AI Seminar | Women in Computing
Confounding-Robust Policy Learning under Sequentially Exogenous Unobserved Confounders
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https://umich.zoom.us/j/92216884113 (password: UMichAI)
Angela is an Assistant Professor at University of Southern California Marshall School of Business in Data Sciences and Operations. Her research interests are in statistical machine learning for data-driven sequential decision making under uncertainty, causal inference, and the interplay of statistics and optimization. She is particularly interested in applications-motivated methodology with guarantees in order to bridge method and practice. She was a co-program chair for ACM conference on Equity and Access in Algorithms, Mechanisms, and Optimization (EAAMO).
We study the problem of learning single-timestep and sequential personalized decision policies from observational data while accounting for possible unobserved confounding. Previous approaches, which assume unconfoundedness (no unobserved confounders affect both the treatment assignment as well as outcome) can lead to policies that introduce harm rather than benefit when some unobserved confounding is present. Instead, because policy value and regret may not be point-identifiable, we study a robust method that minimizes the worst-case estimated regret of a candidate policy against a baseline policy over an uncertainty set for propensity weights that controls the extent of unobserved confounding. Our uncertainty sets are superpopulation versions of sensitivity analysis in causal inference. We prove generalization guarantees that ensure our policy is safe when applied in practice and in fact obtains the best possible uniform control on the range of all possible population regrets that agree with the possible extent of confounding. We develop efficient algorithmic solutions to compute this minimax-optimal policy. In the single-timestep setting, we assess and compare our methods on synthetic and semisynthetic data; including a case study on personalizing hormone replacement therapy based on observational data in which we illustrate our results on a randomized experiment. Similar ideas about robustness extend to more complicated decision settings, such as obtaining bounds in the infinite-horizon setting or finding robust policies in the finite-horizon setting, but require assumptions of sequentially exogenous unobserved confounders. With an emphasis on practicality, we provide an orthogonalized robust fitted-Q-iteration algorithm for the finite-horizon setting.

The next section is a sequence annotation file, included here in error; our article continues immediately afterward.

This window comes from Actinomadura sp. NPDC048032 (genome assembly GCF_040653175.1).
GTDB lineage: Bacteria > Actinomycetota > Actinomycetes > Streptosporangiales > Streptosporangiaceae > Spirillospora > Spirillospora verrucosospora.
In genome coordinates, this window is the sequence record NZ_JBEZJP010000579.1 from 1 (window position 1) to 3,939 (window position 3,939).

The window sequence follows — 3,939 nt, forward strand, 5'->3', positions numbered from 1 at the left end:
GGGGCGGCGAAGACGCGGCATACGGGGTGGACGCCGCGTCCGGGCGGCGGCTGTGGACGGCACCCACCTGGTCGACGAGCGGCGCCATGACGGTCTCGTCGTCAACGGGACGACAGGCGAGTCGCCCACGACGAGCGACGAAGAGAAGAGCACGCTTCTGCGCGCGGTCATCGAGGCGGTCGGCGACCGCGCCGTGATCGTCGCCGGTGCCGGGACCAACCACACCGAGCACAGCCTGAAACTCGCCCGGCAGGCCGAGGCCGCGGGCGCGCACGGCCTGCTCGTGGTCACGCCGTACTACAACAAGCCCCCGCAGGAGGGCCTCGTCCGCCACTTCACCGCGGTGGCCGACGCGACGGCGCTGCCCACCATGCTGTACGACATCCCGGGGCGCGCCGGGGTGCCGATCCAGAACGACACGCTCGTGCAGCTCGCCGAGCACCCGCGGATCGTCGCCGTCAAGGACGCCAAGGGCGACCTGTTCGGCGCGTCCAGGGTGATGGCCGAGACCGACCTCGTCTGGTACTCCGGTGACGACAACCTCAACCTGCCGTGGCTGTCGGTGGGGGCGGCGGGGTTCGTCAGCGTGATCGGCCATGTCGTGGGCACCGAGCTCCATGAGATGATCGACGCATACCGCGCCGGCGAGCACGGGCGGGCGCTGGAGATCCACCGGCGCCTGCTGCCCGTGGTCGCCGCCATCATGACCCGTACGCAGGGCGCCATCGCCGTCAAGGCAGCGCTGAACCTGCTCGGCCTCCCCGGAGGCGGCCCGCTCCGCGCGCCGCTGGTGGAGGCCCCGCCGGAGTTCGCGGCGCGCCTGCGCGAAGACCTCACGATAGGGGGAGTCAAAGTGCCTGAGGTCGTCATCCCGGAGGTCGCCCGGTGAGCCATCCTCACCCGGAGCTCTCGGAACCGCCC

This AI Seminar is sponsored by LG AI Research.